This is where things start to get interesting as it raises a few points. Are Amazon delivery staff aware they are being tracked to this level (by users or Amazon)? Does Amazon track their staff like this? Does this pose a threat to Amazon’s customers?

Tracking a portable device that is held by delivery staff renders customers vulnerable to a host of attacks such as theft or social engineering attacks. I could identify who has recently received a parcel, I could intercept a delivery, or I could identify where your designated safe spot or neighbour is. I could (if I were a criminal) pay your neighbour or safe spot a visit to claim a few goodies. I should clearly state that I have not invaded any safe spots or robbed your Amazon driver… Here are a few examples.

Potential Safe Spot #1


Potential Safe Spot #2


On the surface it sounds like a minor issue with no or little impact, but seeing the above evidence changed my perspective. It makes it real and a bit creepy when you stick the GPS coordinates and delivery number to a real address. It struck me that this could also be useful in a social engineering exercise too: one could send a parcel to the target organisation and monitor how couriers are received. Are they given free realm to walk the building floors to deliver their package?

Yes, of course one could achieve similar by simply following the driver in another vehicle, but it would be rather obvious to the driver that they were being followed.

As an aside, I could also see if a driver had simply skipped my stop:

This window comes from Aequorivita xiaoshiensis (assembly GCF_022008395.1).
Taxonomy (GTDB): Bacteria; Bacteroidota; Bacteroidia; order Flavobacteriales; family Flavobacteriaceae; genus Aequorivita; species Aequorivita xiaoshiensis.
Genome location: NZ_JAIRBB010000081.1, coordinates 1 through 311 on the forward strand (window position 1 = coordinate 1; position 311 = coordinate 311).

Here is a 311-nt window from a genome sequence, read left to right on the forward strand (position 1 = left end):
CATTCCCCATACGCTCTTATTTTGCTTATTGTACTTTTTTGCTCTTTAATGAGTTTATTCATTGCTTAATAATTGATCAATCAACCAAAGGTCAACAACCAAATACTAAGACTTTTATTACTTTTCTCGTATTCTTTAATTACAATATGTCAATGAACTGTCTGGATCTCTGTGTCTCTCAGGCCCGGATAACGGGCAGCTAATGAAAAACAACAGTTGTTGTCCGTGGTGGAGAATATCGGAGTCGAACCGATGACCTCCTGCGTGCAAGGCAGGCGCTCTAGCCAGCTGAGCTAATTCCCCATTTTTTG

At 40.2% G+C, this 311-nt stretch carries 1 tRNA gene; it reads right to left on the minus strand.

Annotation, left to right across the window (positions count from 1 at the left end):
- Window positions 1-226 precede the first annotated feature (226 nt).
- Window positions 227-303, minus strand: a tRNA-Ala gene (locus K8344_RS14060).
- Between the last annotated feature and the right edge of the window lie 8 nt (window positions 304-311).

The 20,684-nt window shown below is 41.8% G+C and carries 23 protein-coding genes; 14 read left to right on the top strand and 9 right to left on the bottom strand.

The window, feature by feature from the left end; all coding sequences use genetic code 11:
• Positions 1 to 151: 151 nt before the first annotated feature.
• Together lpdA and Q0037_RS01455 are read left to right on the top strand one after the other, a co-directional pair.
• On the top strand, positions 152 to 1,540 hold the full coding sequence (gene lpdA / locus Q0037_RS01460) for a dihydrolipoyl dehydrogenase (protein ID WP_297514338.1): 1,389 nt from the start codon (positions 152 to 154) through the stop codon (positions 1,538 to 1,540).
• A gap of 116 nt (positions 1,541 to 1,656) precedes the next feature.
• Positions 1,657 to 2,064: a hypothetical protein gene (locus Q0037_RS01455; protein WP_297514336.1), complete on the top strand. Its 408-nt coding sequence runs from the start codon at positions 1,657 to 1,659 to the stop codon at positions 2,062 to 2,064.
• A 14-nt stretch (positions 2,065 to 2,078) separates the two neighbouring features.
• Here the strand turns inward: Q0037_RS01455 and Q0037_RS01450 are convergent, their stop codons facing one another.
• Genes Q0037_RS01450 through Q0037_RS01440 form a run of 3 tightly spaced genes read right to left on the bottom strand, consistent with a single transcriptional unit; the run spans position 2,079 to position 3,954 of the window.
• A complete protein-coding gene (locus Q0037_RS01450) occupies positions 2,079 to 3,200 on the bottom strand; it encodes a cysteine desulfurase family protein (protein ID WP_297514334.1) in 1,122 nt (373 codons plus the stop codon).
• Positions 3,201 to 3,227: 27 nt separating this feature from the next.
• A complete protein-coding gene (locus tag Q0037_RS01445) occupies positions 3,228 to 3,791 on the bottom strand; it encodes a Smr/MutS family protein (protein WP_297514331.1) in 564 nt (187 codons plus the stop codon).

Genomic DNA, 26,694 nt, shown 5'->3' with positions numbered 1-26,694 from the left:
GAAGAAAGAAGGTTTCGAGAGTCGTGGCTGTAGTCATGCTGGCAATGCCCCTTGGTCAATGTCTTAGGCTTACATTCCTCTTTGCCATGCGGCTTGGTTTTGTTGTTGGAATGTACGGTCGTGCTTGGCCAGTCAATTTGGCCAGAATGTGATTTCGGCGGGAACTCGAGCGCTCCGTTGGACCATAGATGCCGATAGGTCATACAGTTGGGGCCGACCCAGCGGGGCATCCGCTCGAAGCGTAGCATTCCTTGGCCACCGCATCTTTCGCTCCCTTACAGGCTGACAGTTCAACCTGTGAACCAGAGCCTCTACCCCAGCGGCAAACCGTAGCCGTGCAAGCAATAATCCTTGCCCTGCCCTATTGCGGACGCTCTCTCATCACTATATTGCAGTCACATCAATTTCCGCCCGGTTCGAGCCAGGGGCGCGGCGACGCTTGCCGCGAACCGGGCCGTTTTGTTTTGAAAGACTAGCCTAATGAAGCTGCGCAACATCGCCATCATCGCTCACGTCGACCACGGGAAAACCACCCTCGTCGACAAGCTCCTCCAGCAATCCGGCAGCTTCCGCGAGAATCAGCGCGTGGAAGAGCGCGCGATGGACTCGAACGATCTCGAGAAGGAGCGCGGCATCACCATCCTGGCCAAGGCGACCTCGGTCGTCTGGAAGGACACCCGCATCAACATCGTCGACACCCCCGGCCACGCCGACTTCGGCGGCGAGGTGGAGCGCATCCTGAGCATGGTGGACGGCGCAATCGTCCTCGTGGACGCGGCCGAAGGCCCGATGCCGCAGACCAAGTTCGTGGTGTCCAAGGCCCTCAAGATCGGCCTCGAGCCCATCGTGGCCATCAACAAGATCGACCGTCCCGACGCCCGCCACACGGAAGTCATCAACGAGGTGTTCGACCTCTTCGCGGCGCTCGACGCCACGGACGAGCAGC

Disclosure & Amazon’s Response

I disclosed this vulnerability with plenty of resources (screenshots and my script) to Amazon via their HackerOne Vulnerability Research Program,  however, it did not go as expected. I chased, chased some more, and chased a little more for the report to be closed without a final discussion. I will include a snippet of the discussion below.

Disclosure Timeline

  • Initial Discovery: 5th March 2021
  • Belated disclosure time as research was being conducted into the risk, impact and data analysis.
  • Disclosed via HackerOne: 23rd March 2021
  • First Response (Amazon): 25th March 2021
  • Second Response (Amazon): 30th March 2021
  • Last Response (Amazon): 5th April 2021


I don’t understand why Amazon made the claim about ’10 prior stops’ then failed to address it when challenged.

Such precise tracking simply isn’t necessary for customers to track their deliveries. A much lower position sampling rate would mitigate the problem.

I think everyone expects Amazon to precisely track their staff, but we didn’t expect customers to be able to do so this easily.

Whilst we are limited to only tracking the driver on the route they take to deliver a parcel to us, it wouldn’t take much to place multiple orders to multiple locations and start to build a significant picture of Amazon driver patterns of behaviour. Are they speeding through pressure to make too many drops in a day? Are they being forced to jeopardise their safety, perhaps by running across busy roads (read the Amazon FLEX story)? Are drivers struggling to take ‘comfort’ breaks or take suitable rest breaks to ensure they are alert and not excessively tired when driving?

Or are Amazon ‘all over it’ as a result of the precise tracking? We don’t know, but the data could be revealing.